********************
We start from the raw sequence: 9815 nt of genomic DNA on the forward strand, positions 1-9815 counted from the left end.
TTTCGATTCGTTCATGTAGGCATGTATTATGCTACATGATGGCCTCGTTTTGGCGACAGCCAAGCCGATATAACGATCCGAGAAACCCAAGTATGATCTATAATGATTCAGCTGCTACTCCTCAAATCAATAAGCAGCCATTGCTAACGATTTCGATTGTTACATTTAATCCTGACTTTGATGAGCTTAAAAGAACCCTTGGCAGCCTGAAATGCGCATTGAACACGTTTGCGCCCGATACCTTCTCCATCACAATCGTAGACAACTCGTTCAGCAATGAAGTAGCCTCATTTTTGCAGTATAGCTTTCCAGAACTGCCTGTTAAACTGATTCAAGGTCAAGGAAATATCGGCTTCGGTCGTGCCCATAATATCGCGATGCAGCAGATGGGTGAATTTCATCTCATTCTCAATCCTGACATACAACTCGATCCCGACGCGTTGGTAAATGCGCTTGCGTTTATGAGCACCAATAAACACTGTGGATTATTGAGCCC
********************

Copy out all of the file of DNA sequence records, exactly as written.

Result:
We start from the raw sequence: 9815 nt of genomic DNA on the forward strand, positions 1-9815 counted from the left end.
TTTCGATTCGTTCATGTAGGCATGTATTATGCTACATGATGGCCTCGTTTTGGCGACAGCCAAGCCGATATAACGATCCGAGAAACCCAAGTATGATCTATAATGATTCAGCTGCTACTCCTCAAATCAATAAGCAGCCATTGCTAACGATTTCGATTGTTACATTTAATCCTGACTTTGATGAGCTTAAAAGAACCCTTGGCAGCCTGAAATGCGCATTGAACACGTTTGCGCCCGATACCTTCTCCATCACAATCGTAGACAACTCGTTCAGCAATGAAGTAGCCTCATTTTTGCAGTATAGCTTTCCAGAACTGCCTGTTAAACTGATTCAAGGTCAAGGAAATATCGGCTTCGGTCGTGCCCATAATATCGCGATGCAGCAGATGGGTGAATTTCATCTCATTCTCAATCCTGACATACAACTCGATCCCGACGCGTTGGTAAATGCGCTTGCGTTTATGAGCACCAATAAACACTGTGGATTATTGAGCCC